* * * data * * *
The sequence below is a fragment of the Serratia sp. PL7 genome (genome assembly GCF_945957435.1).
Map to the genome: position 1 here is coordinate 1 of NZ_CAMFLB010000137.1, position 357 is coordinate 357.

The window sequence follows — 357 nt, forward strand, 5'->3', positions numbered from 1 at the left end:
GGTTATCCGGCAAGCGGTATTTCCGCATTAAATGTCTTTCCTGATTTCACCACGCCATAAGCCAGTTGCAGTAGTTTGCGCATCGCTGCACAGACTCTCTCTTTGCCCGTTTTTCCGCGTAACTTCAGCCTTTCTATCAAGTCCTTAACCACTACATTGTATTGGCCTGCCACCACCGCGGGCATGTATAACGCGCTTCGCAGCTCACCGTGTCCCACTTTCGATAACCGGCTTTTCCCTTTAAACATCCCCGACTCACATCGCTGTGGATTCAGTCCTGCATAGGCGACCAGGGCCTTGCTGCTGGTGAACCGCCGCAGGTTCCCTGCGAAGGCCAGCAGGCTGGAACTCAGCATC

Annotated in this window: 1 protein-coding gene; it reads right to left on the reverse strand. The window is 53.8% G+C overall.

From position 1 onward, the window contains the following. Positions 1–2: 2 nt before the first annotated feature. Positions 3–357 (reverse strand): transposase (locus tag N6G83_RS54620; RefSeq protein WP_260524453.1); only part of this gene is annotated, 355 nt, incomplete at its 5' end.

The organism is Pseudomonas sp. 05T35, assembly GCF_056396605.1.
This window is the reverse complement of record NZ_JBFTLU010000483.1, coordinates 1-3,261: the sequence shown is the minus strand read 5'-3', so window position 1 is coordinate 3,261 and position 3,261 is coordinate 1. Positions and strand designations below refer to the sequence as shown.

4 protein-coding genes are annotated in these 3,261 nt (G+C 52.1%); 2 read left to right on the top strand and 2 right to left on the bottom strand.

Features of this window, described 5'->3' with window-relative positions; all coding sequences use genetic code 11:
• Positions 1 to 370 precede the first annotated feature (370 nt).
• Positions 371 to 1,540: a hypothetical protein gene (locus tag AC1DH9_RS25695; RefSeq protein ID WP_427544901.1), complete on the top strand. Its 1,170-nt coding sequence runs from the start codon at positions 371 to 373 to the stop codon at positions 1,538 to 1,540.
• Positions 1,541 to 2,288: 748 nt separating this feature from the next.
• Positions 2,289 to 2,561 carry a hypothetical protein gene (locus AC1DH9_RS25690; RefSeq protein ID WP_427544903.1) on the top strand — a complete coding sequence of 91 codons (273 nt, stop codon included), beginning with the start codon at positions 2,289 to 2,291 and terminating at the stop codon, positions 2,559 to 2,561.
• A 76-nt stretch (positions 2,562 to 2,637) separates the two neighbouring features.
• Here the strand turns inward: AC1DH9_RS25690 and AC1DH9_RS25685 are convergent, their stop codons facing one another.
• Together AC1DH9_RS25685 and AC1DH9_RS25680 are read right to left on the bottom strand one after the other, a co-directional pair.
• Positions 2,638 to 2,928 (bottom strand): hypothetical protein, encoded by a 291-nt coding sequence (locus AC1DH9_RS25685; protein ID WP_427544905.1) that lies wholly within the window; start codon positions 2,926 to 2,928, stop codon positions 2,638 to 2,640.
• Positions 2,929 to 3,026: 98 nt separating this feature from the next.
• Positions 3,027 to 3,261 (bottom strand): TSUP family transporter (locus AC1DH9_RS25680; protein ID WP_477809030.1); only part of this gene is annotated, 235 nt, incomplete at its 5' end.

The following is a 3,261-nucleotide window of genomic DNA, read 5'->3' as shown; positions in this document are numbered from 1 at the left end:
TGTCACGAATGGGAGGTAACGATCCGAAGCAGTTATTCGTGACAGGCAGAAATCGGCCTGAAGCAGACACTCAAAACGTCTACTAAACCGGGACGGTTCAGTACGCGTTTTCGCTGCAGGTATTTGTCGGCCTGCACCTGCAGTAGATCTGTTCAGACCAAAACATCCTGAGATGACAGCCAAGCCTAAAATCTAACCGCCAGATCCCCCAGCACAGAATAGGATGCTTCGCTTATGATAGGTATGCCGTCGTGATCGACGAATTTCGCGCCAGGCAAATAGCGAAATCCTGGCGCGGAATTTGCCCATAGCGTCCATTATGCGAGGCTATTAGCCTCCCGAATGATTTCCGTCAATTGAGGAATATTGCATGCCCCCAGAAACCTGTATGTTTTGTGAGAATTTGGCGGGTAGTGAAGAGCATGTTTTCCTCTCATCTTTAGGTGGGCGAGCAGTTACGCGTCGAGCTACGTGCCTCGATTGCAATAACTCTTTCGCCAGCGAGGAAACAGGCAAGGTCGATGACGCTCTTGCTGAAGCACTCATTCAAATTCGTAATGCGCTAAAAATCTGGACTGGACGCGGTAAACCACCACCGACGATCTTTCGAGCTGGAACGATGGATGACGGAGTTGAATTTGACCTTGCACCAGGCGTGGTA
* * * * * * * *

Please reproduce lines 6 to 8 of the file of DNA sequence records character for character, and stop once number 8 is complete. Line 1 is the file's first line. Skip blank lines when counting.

From position 1 onward, the window contains the following. Positions 1–2: 2 nt before the first annotated feature. Positions 3–357 (reverse strand): transposase (locus tag N6G83_RS54620; RefSeq protein WP_260524453.1); only part of this gene is annotated, 355 nt, incomplete at its 5' end.

The organism is Pseudomonas sp. 05T35, assembly GCF_056396605.1.
This window is the reverse complement of record NZ_JBFTLU010000483.1, coordinates 1-3,261: the sequence shown is the minus strand read 5'-3', so window position 1 is coordinate 3,261 and position 3,261 is coordinate 1. Positions and strand designations below refer to the sequence as shown.